Ardumoto Kit Hookup Guide
Ardumoto Shield Assembly Tips
Before you can start using the Ardumoto Shield, you have to do a little assembly. Embrace your inner electronics technician and whip out that soldering iron! Time to turn a mish-mash of parts into a fully functional 'duino shield!
On this page we'll go over some assembly tips. You don't have to follow these steps exactly (assemble the shield as best fits your project's needs), but this is good for general use of the shield.
Add Screw Terminals (Optional)
If you please, you can add screw terminals to both of the motor outputs and/or the VIN input.
If you're adding screw terminals to the motor outputs, slide them together first:
Then insert them into the shield and solder.
Solder the Arduino Headers
To interface the shield with your Arduino, soldering male connectors to the 28 header pins is a must. Soldering ensures a reliable physical and electrical connection. If you've never soldered before, check out our through-hole soldering tutorial.
There are usually two options for connectors when you're assembling a shield: stackable or straight. We recommend stackable headers because they allow you to stack other shields or jumper wires on top. The smaller male headers are a good option if you're looking for lower-profile installation.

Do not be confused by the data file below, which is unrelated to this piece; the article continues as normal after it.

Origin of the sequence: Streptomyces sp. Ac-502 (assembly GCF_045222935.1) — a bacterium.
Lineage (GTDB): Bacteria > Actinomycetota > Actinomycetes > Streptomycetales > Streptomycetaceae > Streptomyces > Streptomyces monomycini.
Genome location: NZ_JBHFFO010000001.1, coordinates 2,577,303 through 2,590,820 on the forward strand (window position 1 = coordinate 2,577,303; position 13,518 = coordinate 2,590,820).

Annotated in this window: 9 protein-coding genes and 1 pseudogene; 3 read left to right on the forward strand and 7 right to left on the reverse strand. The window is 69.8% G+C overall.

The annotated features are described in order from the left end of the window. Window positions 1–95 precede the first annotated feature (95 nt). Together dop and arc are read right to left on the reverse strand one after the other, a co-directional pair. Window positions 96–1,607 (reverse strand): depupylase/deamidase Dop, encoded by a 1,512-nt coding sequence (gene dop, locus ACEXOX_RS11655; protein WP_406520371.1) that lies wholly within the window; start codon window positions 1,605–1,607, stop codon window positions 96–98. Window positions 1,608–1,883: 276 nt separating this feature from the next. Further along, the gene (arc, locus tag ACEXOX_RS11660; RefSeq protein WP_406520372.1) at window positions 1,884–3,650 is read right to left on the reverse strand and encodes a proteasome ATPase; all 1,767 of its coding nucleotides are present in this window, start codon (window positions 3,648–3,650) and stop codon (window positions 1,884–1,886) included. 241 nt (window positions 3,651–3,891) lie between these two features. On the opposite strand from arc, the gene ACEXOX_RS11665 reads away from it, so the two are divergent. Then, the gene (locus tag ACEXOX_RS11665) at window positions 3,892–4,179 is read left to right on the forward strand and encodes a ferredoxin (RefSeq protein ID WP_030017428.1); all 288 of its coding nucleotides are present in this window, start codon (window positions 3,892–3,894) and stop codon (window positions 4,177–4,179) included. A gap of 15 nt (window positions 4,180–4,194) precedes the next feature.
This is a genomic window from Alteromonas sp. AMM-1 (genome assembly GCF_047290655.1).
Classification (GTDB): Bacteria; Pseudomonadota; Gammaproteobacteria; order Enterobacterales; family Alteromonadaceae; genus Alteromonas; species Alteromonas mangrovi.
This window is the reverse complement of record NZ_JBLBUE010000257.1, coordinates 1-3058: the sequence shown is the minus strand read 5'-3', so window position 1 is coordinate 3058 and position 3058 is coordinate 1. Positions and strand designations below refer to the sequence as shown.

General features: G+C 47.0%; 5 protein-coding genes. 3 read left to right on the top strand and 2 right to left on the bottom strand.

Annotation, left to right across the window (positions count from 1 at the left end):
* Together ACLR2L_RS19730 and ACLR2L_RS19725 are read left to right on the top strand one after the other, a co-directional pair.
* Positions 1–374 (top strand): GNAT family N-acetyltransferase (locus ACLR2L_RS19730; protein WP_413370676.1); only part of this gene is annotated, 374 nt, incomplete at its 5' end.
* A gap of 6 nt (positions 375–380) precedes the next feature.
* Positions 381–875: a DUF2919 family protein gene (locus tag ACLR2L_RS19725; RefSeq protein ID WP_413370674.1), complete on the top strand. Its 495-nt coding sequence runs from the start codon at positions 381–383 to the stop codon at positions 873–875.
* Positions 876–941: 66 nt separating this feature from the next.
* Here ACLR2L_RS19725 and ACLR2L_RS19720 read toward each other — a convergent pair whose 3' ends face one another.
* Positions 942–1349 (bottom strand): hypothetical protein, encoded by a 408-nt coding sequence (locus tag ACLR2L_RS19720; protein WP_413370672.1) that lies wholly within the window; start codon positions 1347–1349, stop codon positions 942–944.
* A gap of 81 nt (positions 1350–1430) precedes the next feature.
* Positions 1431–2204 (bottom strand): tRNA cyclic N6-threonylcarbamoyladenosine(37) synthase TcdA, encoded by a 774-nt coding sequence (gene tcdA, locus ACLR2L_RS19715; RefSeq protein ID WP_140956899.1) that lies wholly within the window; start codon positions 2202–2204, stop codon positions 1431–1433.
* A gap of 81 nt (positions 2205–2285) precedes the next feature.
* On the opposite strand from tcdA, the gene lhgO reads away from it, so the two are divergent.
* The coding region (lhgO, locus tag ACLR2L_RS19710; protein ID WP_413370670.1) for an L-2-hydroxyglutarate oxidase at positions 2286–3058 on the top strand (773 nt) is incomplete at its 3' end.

If this is your first shield assembly, we recommend reading through our shield assembly guide. There are all sorts of tricks to installing shield headers, and making them look as good and straight as possible!
Once you're done soldering the headers, plug the shield in to make sure everything fits nice and cozy.
Let's address the elephant in the room. There's almost half a shield that we've failed to talk about thus far: the prototyping area! These rows and columns of 0.1"-spaced plated through-holes can be used to solder in all sorts of fun components.
Near the proto area is a set of six pins. With the isolation jumpers opened underneath, these allow you to interface directly to the inputs of the L298.
The six pins of the ISP connector are outlined within the proto area. These are just plated through holes, and are labeled to warn you that the pins underneath come up really close. If you absolutely need these, you may end up removing the ISP header from the attached Arduino.
Here are some ideas of what to do with it:
- Leave it alone! --- If you're happy with just driving motors, you're good to go.
- Add an accelerometer to enable bump detection in your robot.
- Fill it with LEDs to make your project as blinky as possible.
- Add current sense resistors, an op-amp, and measure the current of the motors being driven.
- Disconnect all the jumpers and wire up the L298 in any way you please.
Unlike other prototyping areas you may have encountered in the past, these holes are not wired together. You don't need to do any trace-slicing, but you will need to do some soldering and wire routing.